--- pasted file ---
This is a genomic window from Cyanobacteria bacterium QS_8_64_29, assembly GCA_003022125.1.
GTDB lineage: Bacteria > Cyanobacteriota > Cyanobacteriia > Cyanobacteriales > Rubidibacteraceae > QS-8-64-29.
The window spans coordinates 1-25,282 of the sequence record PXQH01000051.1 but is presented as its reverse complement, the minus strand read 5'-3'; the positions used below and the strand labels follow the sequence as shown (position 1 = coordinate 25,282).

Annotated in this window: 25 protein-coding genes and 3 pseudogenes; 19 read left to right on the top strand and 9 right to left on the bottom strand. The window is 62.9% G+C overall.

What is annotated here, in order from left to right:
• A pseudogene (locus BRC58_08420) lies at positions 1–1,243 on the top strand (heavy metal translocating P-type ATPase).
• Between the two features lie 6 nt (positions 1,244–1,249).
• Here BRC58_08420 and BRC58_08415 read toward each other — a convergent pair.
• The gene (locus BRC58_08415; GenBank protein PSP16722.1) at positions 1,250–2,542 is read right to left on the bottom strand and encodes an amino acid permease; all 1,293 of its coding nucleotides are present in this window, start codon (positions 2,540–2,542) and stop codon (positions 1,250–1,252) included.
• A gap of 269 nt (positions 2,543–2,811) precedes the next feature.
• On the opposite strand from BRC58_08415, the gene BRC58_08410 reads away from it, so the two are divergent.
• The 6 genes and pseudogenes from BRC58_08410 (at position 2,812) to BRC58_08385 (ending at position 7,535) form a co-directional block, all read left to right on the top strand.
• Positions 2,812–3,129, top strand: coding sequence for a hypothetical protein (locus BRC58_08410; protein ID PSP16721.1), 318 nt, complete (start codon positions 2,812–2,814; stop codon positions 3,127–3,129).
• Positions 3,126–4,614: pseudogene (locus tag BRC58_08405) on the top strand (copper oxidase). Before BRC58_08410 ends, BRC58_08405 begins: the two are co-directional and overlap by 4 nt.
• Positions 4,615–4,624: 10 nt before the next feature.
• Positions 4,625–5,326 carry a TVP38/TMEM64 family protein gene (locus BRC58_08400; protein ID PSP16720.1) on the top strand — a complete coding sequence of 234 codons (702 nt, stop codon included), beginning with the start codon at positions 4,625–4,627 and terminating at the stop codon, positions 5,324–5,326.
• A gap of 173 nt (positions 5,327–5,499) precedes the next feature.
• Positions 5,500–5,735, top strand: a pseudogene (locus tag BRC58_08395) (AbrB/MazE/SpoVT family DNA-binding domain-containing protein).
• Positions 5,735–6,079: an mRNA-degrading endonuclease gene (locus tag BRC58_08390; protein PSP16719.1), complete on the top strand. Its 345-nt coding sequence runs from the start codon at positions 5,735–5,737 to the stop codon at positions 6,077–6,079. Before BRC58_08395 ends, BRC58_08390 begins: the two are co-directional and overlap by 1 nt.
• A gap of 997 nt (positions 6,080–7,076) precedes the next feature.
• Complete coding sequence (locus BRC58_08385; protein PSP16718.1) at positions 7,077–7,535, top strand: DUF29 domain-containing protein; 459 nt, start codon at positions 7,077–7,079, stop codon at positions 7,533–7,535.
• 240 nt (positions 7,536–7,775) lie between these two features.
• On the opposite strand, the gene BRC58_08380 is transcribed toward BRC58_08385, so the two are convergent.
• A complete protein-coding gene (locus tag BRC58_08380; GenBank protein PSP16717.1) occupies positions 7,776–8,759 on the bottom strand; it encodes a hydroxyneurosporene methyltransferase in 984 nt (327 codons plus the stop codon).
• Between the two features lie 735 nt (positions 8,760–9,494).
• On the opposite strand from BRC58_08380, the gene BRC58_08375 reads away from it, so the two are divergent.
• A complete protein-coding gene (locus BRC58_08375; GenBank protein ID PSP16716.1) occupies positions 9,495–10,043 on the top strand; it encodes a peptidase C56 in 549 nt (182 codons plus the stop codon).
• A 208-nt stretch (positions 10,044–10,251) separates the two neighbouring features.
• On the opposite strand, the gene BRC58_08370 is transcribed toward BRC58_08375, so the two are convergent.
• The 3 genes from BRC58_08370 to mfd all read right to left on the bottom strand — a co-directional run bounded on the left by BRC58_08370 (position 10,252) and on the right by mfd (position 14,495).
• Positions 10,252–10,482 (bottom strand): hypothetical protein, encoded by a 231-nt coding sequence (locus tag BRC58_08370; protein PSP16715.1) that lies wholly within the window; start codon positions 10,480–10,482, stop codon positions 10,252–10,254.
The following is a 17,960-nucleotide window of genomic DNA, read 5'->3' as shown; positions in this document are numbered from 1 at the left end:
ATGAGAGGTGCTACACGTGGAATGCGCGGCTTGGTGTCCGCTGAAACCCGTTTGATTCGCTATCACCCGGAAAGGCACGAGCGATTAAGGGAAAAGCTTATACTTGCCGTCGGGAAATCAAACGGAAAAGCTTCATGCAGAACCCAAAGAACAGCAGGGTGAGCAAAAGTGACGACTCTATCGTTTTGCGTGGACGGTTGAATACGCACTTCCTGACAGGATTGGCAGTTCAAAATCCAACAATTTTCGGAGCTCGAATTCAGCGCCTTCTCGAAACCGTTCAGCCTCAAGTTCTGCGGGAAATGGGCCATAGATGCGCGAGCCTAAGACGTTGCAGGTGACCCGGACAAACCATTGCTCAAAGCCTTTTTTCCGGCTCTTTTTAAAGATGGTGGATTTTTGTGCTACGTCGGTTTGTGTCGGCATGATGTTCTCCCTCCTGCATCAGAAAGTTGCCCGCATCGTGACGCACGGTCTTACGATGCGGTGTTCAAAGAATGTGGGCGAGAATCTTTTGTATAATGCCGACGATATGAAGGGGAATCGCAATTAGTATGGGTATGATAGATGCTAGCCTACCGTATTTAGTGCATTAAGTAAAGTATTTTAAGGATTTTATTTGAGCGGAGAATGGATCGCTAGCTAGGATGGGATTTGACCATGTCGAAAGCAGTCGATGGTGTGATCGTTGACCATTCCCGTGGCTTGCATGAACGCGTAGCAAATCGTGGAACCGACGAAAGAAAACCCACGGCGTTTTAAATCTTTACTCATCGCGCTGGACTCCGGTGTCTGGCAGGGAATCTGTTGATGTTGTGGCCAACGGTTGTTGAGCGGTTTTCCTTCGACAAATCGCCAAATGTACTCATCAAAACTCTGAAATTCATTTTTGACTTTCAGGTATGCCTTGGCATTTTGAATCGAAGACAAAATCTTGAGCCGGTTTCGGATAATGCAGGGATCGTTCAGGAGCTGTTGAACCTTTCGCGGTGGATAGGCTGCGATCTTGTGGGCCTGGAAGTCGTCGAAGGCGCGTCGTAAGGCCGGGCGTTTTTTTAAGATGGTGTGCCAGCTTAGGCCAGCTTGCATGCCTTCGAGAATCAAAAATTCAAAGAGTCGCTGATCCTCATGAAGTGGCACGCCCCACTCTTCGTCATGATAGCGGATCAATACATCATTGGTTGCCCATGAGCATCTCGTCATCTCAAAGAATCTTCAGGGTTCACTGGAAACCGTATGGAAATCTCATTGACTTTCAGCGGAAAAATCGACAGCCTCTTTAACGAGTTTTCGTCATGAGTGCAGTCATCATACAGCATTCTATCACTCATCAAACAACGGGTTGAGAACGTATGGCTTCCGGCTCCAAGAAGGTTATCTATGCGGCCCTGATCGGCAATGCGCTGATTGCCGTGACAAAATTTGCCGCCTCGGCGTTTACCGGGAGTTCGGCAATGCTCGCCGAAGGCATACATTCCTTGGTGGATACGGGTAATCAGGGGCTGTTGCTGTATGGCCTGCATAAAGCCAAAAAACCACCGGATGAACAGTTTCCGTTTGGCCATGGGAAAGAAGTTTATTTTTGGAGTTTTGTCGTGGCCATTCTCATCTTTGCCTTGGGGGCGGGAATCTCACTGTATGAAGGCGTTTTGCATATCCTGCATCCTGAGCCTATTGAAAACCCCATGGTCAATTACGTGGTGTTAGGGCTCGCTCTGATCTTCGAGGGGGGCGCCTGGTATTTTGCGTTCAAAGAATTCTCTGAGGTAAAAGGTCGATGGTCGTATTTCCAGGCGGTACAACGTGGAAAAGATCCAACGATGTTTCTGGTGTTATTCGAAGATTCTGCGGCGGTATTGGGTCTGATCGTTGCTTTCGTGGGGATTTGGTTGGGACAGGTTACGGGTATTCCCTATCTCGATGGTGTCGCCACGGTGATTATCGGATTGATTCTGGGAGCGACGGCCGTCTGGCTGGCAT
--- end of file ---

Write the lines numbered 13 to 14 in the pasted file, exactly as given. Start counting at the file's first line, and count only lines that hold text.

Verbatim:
• Positions 2,812–3,129, top strand: coding sequence for a hypothetical protein (locus BRC58_08410; protein ID PSP16721.1), 318 nt, complete (start codon positions 2,812–2,814; stop codon positions 3,127–3,129).
• Positions 3,126–4,614: pseudogene (locus tag BRC58_08405) on the top strand (copper oxidase). Before BRC58_08410 ends, BRC58_08405 begins: the two are co-directional and overlap by 4 nt.